By Tim Montgomerie
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W1W 7PQ are being cancelled. Ministerial schedules rearranged. Day return rail tickets to Eastleigh are being booked. Looking at Twitter, a lot of Tory MPs are already in Hampshire, delivering dawn raid leaflets and beginning a constituency-wide telling operation.
The newspapers are full of speculation about the result of today's historic by-election – historic because it's the first between two coalition partner parties in modern history – and of the implications for David Cameron. Anything other than a win is going to be difficult for the PM. The Tories' general election strategy is based on winning up to twenty Lib Dem seats. Many Tory MPs will worry a great deal about that strategy if we can't win Eastleigh in the middle of the Rennard controversy and, much more significantly, when Clegg's party is positioned so badly in national polls. Tory HQ will legitimately reply that Eastleigh is not typical of our target seats – it is, after all, a seat where the Lib Dems have a total grip on the local council. I believe that every ward in the Eastleigh constituency is represented by a Lib Dem. There hasn't, nonetheless, been a shortage of Tory activists in the seat. Lord Ashcroft's final poll identified 90% visibility from the Tory campaign and 92% from the Lib Dems. The problem for the party is that we did not have a full canvass in place and we don't have local activists to ensure our door-knocking is of maximum persuasiveness.
The worst scenario for Cameron would be to fall behind UKIP. So much of the Tory campaign has been about stopping UKIP. Our literature in the campaign has been very old school. It's focused on Europe, immigration, welfare and opposition to new housing developments. Our popular local candidate, Maria Hutchings, is almost a UKIP candidate with, for example, her support for leaving the EU and her opposition to gay marriage. She is certainly something of a test case for the idea that you beat UKIP with a more Ukippy message and more Ukippy candidates. I wish her luck today. She'd make a good MP for local people. Conservative HQ have been using the campaign to research anti-UKIP messages. Is the best way to counter UKIP to run the sort of tougher-edged campaign we are running in Eastleigh or do we simply need to say that every voter has a choice – Cameron or Miliband and any vote for Farage will let Miliband in by the back door? In a by-election, of course, the latter argument has much less resonance. In a general election you aren't protesting, you are voting for a government.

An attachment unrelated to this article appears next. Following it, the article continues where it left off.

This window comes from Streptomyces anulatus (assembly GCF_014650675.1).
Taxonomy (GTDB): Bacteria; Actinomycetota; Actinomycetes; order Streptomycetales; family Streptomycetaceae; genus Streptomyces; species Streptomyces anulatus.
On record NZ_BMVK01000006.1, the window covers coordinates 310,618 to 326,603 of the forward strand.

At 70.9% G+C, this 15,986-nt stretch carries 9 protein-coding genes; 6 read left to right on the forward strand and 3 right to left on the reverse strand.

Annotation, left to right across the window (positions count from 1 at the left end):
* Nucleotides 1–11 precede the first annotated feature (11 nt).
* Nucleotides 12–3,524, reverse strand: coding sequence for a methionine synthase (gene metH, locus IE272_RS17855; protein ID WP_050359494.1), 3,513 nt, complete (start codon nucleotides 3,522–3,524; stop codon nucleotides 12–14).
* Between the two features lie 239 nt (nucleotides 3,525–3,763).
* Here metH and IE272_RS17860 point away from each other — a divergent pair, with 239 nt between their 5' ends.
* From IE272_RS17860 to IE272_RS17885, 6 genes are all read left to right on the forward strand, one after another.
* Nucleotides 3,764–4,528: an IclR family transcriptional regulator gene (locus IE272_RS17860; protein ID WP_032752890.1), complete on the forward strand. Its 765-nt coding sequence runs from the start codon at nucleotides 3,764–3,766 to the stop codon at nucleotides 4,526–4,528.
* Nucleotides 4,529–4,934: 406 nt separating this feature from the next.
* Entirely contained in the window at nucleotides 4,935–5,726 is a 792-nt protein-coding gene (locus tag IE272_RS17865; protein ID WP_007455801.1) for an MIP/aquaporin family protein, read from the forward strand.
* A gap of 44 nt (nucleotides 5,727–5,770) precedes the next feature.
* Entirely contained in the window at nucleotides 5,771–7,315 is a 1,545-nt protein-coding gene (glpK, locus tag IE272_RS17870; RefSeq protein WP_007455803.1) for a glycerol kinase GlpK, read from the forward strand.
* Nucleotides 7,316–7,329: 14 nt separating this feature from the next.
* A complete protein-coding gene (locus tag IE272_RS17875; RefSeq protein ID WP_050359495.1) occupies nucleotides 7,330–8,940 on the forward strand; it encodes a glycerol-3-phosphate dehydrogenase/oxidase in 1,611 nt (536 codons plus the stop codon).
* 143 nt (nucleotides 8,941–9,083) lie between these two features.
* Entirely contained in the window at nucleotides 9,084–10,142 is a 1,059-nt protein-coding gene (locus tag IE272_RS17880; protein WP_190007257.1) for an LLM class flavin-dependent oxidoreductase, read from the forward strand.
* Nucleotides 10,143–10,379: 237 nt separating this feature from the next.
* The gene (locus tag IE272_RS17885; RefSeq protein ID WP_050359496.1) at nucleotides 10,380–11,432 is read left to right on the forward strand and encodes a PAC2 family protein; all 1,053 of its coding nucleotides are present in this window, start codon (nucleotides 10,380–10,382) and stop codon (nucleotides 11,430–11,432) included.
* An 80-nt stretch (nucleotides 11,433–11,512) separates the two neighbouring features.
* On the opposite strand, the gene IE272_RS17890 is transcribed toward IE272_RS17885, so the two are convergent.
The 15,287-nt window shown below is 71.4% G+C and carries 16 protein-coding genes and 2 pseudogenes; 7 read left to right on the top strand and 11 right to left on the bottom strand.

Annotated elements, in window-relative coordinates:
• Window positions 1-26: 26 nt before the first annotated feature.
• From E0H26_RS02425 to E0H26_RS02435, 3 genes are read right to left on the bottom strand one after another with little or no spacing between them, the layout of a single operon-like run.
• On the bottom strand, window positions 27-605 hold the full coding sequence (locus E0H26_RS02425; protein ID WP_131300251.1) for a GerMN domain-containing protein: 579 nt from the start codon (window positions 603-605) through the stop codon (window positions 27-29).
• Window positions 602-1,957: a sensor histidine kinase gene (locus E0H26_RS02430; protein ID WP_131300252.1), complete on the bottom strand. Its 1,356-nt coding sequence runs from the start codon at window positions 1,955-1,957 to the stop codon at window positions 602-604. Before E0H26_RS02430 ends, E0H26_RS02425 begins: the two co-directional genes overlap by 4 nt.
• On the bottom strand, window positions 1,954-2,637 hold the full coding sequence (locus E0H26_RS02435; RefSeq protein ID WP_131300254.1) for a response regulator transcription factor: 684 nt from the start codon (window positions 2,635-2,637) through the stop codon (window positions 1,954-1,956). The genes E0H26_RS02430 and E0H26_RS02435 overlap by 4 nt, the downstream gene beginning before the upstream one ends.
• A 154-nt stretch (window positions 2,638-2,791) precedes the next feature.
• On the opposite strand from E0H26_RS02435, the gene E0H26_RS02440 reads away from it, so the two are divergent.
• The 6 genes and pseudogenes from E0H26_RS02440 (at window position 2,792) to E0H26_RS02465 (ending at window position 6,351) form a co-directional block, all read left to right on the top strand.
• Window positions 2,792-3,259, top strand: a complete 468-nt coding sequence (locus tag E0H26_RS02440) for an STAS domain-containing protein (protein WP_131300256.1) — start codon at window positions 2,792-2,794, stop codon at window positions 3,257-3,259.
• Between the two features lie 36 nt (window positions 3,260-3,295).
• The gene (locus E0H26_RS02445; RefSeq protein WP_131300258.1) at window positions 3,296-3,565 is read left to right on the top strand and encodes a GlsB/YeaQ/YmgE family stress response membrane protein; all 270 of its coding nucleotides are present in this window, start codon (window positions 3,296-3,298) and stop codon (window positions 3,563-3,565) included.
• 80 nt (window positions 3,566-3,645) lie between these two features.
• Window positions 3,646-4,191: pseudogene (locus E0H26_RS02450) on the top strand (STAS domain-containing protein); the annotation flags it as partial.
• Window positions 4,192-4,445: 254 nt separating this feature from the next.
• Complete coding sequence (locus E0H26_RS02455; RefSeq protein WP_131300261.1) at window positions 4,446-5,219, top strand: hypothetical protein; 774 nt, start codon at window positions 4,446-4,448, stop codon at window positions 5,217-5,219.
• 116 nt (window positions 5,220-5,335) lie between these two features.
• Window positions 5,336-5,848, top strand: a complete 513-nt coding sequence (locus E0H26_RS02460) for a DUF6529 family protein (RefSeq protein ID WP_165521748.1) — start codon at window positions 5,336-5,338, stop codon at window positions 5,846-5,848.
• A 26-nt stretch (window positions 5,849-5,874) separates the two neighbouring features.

The one thing we think we know already is that Labour is likely to come a poor fourth. As much as the Coalition parties are unpopular we have renewed proof that there is no enthusiasm out there for Ed Miliband's party. This should be a four horse race but Labour's selection of a joker as candidate – worse, an offensive joker – displayed a certain recklessness.
Talking last week to one of the Cabinet's biggest beasts they were in reflective mood. They agreed, for the first time, that the 2010 election campaign had been a shambles. They admitted that the economic shock had thrown the party into disarray in 2008/2009. A whole parliament of what they called hug-a-bunny messages had had to be turned on its head. For Tory HQ Ed Miliband is as close
to an ideal Labour leader as could be devised. Ed Balls is the
perfect Shadow Chancellor. Conservative strategists are incredibly encouraged by the stability of
the public opinion polling on the deficit. The numbers supporting cuts and the
numbers blaming Labour for the deficit are remarkably stable. Both Eds
were members of the government that wrecked the British economy. The latest YouGov poll gives Cameron a 34% to 22% lead over Miliband as 'best PM'. Miliband's fundamental numbers aren't improving.
The key Tory messages are already known. Cutting the
deficit. Making work pay. Giving people a choice on Europe. Reforming education
so that Britain’s kids have access to good apprenticeships and good
universities. Focusing welfare on the really deserving, especially pensioners. Bringing
immigration under control. The party thinks there'll be enough economic progress by the time of the next election to convince reasonable, floating voters that the pain might have been worth it. There'll be enough to run a very stark 1992-style campaign — Don't hand the country back to the people who messed it up, will be the message — If you do, they'll tax bombshell you to death.
The party leadership is reasonably confident it can fight a strong campaign against Labour. Its nightmare worry is that its own base will have splintered and leakage to UKIP will mean Ed Miliband might become prime minister on 35% to 37% of the popular vote.